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Bush's legacy

By MA Khan - posted Tuesday, 3 February 2009

President George Bush left office on Tuesday, January 20, 2009, with a dismal 34 per cent job-rating. His two terms in office have been tumultuous: the September 11, 2001 (9-11) attacks; the global war on terrorism; wars in Afghanistan and Iraq. He leaves behind all his wars inconclusive, indeed, messy; and he could not catch Osama bin Laden, the 9-11 mastermind.

His waging of these wars also prompted a worldwide jump in Islamic extremism and violence. The US economy is left in the doldrums, affecting; the global economy in a similar way. The charges of illegal detention of prisoners at Guantanamo Bay and harsh interrogation tactics and torture of prisoners in violation of international law, plus abuse of prisoners at Abu Ghraib prison in Iraq, further taint his presidency.

Most observers will undoubtedly view Bush's presidency as a dark chapter, a disaster, in US history. Still, he leaves office defending his tenure. As he told the nation in farewell speech: "I have always acted with the best interests of our country in mind". He defended his presidency by touting: "America has gone more than seven years without another terrorist attack on our soil".


In a country like the US - highly conscious of its defence and security, particularly since World War II - attacks like 9-11 by non-state actors like al-Qaida would not occur easily under any President. So the claim that no further attacks like the 9-11 occurred during Bush's presidency does not add up.

Bush said he would leave office with a "great sense of accomplishment"; Vice-President Dick Cheney agreed. He has repeatedly suggested that history will judge his legacy, which he repeated in his closing press conference, saying: "I don't think you can possibly get the full breadth of an administration till time has passed."

I subscribe to Huntington's Civilization Clash thesis. Huntington talks about the likely emergence of a multilateral clash between some eight civilisations. As a researcher of Islamic theology and history, I see the clash between Islam and the rest would stand out and overwhelm all others.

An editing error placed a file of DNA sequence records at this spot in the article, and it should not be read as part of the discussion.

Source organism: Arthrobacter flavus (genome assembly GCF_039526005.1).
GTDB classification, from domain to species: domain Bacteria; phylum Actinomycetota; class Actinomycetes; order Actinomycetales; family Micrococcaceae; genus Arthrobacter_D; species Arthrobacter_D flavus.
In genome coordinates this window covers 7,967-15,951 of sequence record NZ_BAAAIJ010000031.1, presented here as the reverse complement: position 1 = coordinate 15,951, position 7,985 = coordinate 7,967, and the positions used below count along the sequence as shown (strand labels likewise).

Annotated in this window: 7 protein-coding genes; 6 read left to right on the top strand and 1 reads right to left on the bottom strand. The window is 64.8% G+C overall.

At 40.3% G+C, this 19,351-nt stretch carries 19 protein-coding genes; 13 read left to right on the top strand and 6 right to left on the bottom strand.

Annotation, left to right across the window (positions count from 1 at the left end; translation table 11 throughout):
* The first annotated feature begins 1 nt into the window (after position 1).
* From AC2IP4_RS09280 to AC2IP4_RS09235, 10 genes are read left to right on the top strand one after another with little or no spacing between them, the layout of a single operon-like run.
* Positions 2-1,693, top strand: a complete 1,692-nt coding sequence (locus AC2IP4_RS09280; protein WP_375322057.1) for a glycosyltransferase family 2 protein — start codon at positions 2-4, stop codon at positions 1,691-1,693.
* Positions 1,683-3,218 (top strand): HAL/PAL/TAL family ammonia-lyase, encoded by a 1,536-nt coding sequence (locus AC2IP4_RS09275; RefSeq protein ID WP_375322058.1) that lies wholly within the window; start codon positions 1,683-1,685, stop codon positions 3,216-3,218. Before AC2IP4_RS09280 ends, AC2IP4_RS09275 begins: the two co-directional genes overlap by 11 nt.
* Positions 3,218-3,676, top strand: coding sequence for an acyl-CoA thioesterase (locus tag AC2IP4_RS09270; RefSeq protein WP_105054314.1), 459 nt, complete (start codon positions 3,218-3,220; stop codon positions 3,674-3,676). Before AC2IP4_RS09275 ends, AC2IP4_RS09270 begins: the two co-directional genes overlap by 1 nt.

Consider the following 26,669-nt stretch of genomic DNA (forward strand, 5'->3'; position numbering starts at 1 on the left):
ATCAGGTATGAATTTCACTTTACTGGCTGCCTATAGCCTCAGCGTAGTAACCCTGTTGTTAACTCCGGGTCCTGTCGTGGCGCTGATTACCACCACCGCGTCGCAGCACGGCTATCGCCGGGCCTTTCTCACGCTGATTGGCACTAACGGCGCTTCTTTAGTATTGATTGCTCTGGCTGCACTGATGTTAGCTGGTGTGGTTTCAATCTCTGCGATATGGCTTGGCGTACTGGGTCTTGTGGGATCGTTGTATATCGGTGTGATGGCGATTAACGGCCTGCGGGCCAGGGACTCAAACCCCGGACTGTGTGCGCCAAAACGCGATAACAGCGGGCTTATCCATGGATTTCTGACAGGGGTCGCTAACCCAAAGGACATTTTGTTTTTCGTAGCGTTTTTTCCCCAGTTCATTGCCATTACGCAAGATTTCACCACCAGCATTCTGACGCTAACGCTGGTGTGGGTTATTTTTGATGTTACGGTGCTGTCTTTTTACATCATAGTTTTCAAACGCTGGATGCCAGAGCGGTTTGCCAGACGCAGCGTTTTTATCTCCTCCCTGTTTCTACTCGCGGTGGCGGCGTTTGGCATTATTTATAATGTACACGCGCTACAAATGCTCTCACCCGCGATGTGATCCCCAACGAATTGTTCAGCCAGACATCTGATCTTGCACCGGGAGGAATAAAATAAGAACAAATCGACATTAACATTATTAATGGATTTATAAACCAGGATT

Huntington recounted ongoing conflicts between Islam with its neighbours all over the world; he most accurately retorted to the deniers of Islam-West conflict that "The relations between Islam and Christianity, both orthodox and Western, have often have been stormy. Each has been the other's Other".

"The twentieth century conflict between Liberal Democracy and Marxist-Leninism is only a fleeting and superficial historical phenomenon compared to the continuing and deeply conflictual relations between Islam and Christianity", he added.

Islam's conflict with greater humanity is much wider in scope. Historically, Islam's relationship has been much more conflictual with the pre-Islamic peoples of all creeds, colour and race - Pagans, Jews and Christians, Zoroastrians, Buddhists, Hindus, and Animists - of Arabia, West Asia, Persia, Africa, Central and South-East Asia, and India. Many of these civilisations have completely succumbed to Islam: they have vanished. It is estimated that 300 million people perished by the sword of Islam, wielded since its birth in Arabia in the 7th century.


The civilisational clash is thus not new as far as Islam is concerned. Islam was born in Arabia as Islamic God Allah's master-plan, His politico-military tool, for creating a global Islamic state by making Muslims His "agent and inheritor of the earth" [Koran 6:165] and promising to make Islam victorious over all peoples and places [Koran 8:39]. Since then, Muslims have divided humanity into two houses, nations, civilisations: Dar al-Islam (House of Islam) and Dar al-Harb (House of War).

Islam's mission has been to turn the non-Muslim Dar al-Harb into Dar al-Islam through Jihadi wars to realise Allah's ultimate goal of creating a global Islamic state. Islam's history reflects exactly that.

Muslims have achieved stunning success in this mission, but it remains unfinished. The ongoing conflicts of Islam - in Kashmir, Southern Thailand, Mindanao, the Balkans, Chechnya, and parts of Africa - are a part of Islam's continued civilisational clash with the rest of humanity. The Arab Islamic world's war against Israel, Muslim immigrants' conflict with the socio-political order of Western societies, the 9-11 attacks and the worldwide violence by numberless Islamist groups are a part of this age-old civilisational clash, too.

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About the Author

MA Khan holds an MA in Journalism. He is an independent researcher and writer. He is author of Islamic Jihad: A Legacy of Forced Conversion, Imperialism and Slavery.

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